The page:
(Reuters) - Botox maker Allergan Inc on Friday accused rival Valeant Pharmaceuticals International and billionaire investor William Ackman of violating securities laws by using insider information as they prepared a takeover bid for the drug company.
In a civil lawsuit filed in federal court in California, Allergan said Ackman’s Pershing Square Capital Management and Valeant “hatched” an “improper and illicit insider-trading scheme” that allowed the hedge fund to buy Allergan shares, knowing about Valeant’s planned $51 billion takeover bid.
Valeant and Pershing Square said the complaint was intended to prevent them from calling a special meeting of Allergan shareholders to vote on their board nominees.
“This is a shameless attempt by Allergan to delay the shareholders’ fundamental right to call a special meeting,” Ackman said in a statement. “Allergan’s determination to waste money on a baseless lawsuit against its largest shareholder further demonstrates why this board of directors should be removed.”
Without a shareholder meeting, Pershing Square and Valeant may not have the support they need to remove Allergan’s “poison pill” measure or to ensure the success of a tender offer.
The lawsuit marks the latest twist in an increasingly hostile battle between the two drugmakers and one of the world’s most prominent activist investors. Allergan has been fighting the takeover bid since it was announced on April 22.
From the beginning, outside lawyers said the structure of the Ackman partnership with Valeant was novel but not illegal. Now some experts say the suit could allow Allergan to seek fresh evidence to press its case and make life tougher for the $15 billion hedge fund.
The timing for Ackman’s Pershing Square is also inopportune as it works to list one of its funds on an exchange in Europe.
“This lawsuit brings a set of plausible but difficult complaints that Ackman’s lawyers will likely not be able to get dismissed right away,” said Erik Gordon, a professor of law and business at the University of Michigan.
“Defending against this suit is going to cost money and time and be unpleasant for Ackman,” he said. “It may give Allergan discovery rights to dig in and see if there is more evidence.”
The value of Pershing Square’s 9.7 percent stake in Allergan, built up between February and April, jumped $1.2 billion once the takeover bid became public. Allergan said the hedge fund improperly enriched itself at the expense of shareholders.
Insider trading cases typically turn on whether a breach of duty or trust to the source of information has occurred. In this case, the insider trading allegations focus on Securities and Exchange Commission, or SEC, regulations surrounding the dissemination of information related to tender offers.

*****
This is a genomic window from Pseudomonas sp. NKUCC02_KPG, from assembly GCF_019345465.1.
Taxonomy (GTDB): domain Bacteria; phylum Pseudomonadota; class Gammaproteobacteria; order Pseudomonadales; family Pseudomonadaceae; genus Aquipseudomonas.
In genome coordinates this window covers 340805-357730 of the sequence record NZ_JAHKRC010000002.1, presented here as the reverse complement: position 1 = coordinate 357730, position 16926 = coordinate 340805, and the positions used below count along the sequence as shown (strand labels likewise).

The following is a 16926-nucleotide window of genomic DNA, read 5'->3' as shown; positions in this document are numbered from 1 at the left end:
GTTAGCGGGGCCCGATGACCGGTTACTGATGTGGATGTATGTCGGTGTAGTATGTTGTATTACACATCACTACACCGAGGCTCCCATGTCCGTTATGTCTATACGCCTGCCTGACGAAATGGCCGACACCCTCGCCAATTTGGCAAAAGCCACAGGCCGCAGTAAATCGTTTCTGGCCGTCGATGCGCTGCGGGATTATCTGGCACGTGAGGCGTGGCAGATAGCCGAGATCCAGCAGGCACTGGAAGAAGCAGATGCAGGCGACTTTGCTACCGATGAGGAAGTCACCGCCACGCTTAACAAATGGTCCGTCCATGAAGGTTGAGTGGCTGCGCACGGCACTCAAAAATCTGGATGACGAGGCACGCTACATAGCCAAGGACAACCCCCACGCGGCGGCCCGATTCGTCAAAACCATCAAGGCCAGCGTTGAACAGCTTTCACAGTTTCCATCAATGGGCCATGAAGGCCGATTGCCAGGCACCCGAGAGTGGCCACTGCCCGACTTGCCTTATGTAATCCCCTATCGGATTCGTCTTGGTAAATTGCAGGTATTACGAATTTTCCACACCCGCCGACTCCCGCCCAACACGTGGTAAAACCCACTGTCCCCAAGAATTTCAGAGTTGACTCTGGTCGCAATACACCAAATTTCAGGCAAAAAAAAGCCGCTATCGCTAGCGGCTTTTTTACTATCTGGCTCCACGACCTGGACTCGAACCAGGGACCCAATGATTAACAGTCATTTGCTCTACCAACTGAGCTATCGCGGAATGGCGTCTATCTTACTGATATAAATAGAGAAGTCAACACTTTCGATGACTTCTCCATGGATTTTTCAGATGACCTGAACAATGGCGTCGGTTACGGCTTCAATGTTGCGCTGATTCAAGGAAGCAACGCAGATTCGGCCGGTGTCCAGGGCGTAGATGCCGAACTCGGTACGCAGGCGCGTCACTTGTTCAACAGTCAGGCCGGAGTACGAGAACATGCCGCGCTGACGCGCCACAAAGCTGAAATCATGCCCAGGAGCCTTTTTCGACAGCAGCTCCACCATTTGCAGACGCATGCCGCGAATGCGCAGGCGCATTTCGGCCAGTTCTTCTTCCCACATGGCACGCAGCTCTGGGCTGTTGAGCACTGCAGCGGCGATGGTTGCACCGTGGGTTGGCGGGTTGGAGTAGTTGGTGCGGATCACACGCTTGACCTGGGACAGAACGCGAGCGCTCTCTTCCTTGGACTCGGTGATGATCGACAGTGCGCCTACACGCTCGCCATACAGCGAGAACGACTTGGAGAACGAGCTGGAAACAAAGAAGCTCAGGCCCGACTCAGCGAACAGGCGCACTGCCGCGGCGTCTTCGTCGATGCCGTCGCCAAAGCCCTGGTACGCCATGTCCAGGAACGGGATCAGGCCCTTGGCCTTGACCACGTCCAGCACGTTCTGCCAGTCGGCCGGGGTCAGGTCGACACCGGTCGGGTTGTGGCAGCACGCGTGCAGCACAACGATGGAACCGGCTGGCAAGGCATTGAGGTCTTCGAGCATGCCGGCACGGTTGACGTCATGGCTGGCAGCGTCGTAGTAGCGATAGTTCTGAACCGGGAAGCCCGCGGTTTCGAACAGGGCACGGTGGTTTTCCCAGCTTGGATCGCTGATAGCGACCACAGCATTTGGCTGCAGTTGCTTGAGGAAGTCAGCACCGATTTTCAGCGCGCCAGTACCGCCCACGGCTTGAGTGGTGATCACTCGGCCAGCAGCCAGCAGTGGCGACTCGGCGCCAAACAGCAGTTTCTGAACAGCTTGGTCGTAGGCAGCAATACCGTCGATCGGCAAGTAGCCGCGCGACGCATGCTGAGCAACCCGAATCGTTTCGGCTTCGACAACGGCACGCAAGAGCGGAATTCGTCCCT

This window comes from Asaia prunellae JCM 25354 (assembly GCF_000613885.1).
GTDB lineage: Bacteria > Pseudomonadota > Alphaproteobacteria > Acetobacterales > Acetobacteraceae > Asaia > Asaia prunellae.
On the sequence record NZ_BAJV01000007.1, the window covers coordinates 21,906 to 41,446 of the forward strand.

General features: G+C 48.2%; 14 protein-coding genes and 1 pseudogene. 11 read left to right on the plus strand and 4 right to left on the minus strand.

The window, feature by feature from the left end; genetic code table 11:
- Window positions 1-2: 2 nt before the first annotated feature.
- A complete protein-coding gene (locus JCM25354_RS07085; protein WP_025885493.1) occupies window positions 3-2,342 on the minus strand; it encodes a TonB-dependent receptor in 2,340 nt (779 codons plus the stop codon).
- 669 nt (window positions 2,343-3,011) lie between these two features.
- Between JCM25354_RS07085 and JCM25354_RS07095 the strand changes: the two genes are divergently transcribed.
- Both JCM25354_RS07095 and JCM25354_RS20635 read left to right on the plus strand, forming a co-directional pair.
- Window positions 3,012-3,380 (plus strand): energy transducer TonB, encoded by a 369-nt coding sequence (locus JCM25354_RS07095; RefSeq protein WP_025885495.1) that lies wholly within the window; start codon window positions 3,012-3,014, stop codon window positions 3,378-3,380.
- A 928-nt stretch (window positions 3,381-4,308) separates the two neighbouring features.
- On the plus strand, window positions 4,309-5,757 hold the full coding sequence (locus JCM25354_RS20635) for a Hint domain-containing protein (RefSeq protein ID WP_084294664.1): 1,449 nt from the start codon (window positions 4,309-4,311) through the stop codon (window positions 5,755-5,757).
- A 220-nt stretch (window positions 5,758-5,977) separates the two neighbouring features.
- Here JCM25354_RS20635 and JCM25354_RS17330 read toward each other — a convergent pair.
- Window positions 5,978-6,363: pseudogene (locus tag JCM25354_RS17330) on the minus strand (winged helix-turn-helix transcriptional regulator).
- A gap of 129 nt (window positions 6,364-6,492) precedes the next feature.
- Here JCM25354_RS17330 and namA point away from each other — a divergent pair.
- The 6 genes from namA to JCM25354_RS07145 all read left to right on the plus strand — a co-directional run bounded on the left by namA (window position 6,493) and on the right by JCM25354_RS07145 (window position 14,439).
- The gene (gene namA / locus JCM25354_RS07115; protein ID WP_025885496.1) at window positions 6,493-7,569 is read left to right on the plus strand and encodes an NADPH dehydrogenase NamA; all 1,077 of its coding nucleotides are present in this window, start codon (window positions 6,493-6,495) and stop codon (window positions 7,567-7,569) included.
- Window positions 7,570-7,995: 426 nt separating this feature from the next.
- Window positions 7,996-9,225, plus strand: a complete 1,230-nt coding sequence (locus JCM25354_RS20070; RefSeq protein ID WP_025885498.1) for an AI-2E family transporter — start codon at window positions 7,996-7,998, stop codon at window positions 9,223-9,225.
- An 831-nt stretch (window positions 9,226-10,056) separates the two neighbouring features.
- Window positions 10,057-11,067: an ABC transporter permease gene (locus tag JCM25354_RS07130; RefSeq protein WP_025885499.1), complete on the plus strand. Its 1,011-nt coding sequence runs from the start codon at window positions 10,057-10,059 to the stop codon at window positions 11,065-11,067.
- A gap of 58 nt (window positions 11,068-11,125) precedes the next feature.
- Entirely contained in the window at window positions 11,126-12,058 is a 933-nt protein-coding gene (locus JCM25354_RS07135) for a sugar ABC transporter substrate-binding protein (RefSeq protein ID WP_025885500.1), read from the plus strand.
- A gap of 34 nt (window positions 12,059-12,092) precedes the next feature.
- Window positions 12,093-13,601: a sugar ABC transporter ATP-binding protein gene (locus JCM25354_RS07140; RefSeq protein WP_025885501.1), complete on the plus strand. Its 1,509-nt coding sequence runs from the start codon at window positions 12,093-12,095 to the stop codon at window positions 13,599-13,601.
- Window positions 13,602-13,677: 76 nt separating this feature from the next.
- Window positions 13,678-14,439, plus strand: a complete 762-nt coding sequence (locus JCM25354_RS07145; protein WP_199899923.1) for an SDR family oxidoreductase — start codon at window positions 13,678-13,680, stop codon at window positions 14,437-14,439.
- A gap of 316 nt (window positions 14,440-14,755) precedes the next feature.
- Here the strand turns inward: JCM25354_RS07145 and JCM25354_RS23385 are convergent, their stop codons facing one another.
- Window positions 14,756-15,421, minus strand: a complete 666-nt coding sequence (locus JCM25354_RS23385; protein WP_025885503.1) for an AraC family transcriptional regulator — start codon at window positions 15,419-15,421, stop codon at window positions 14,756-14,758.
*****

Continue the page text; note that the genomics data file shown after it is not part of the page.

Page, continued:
“There is a technical SEC rule, Rule 14e-3, that prohibits the use of material tender offer information, unless you are the offering person,” Alan Palmiter, a law professor at Wake Forest University, in Winston-Salem, North Carolina said.
“There could be a plausible argument that Ackman may have violated this rule even if he bought Allergan shares with Valeant’s permission, because the rule does not require a breach of a duty of trust or confidence.”
Allergan’s gains helped Pershing Square produce some of the hedge fund industry’s strongest performance numbers so far this year, investors said.
Allergan asked the U.S. District Court for the Central District of California to rescind Pershing Square’s purchase of the Allergan shares, arguing they were illegally acquired.
The lawsuit said heavily indebted Valeant lacked the resources to buy Allergan, so it sought financing from Ackman and Pershing Square. By the time they reached a financing agreement, Valeant had already taken concrete steps toward a tender offer for Allergan, it added.
For Ackman, who invests for institutional investors including state pension funds as well as wealthy individuals, the lawsuit comes at a critical time as he presses forward with an activist campaign against Herbalife and works to attract investors to the new Pershing Square fund planned for Europe.
Privately investors have said they are sticking with Ackman for now, but industry analysts said this lawsuit could eventually make investments with his fund tougher.
“Any credible allegations of insider trading is not something you want when you are mounting a road show,” Gordon said. “In this case Bill Ackman is the road show and he’s put on quite a show already.”
Reporting by Svea Herbst-Bayliss in Boston Ransdell Pierson, Jonathan Stempel and Caroline Humer in New York; Editing by Bernadette Baum, Bernard Orr, Tom Brown and Andre Grenon